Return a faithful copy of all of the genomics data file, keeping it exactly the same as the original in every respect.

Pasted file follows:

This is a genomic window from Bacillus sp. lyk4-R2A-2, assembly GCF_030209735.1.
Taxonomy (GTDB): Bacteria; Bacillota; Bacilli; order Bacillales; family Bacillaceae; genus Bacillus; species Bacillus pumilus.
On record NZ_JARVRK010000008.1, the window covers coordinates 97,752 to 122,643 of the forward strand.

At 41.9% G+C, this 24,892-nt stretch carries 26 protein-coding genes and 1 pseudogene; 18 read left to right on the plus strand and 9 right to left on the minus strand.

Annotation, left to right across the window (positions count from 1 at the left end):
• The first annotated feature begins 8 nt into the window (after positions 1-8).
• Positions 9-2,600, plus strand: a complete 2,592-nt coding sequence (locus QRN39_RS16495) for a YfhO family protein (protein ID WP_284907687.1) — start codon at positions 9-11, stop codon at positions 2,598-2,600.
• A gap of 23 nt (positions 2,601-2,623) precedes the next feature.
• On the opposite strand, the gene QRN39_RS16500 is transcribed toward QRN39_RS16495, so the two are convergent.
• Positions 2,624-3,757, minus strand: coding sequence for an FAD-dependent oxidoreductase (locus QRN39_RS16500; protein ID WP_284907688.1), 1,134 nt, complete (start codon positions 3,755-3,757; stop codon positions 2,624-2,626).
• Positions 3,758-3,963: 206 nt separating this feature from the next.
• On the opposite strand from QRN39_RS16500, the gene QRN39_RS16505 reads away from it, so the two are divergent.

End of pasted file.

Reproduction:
This is a genomic window from Bacillus sp. lyk4-R2A-2, assembly GCF_030209735.1.
Taxonomy (GTDB): Bacteria; Bacillota; Bacilli; order Bacillales; family Bacillaceae; genus Bacillus; species Bacillus pumilus.
On record NZ_JARVRK010000008.1, the window covers coordinates 97,752 to 122,643 of the forward strand.

At 41.9% G+C, this 24,892-nt stretch carries 26 protein-coding genes and 1 pseudogene; 18 read left to right on the plus strand and 9 right to left on the minus strand.

Annotation, left to right across the window (positions count from 1 at the left end):
• The first annotated feature begins 8 nt into the window (after positions 1-8).
• Positions 9-2,600, plus strand: a complete 2,592-nt coding sequence (locus QRN39_RS16495) for a YfhO family protein (protein ID WP_284907687.1) — start codon at positions 9-11, stop codon at positions 2,598-2,600.
• A gap of 23 nt (positions 2,601-2,623) precedes the next feature.
• On the opposite strand, the gene QRN39_RS16500 is transcribed toward QRN39_RS16495, so the two are convergent.
• Positions 2,624-3,757, minus strand: coding sequence for an FAD-dependent oxidoreductase (locus QRN39_RS16500; protein ID WP_284907688.1), 1,134 nt, complete (start codon positions 3,755-3,757; stop codon positions 2,624-2,626).
• Positions 3,758-3,963: 206 nt separating this feature from the next.
• On the opposite strand from QRN39_RS16500, the gene QRN39_RS16505 reads away from it, so the two are divergent.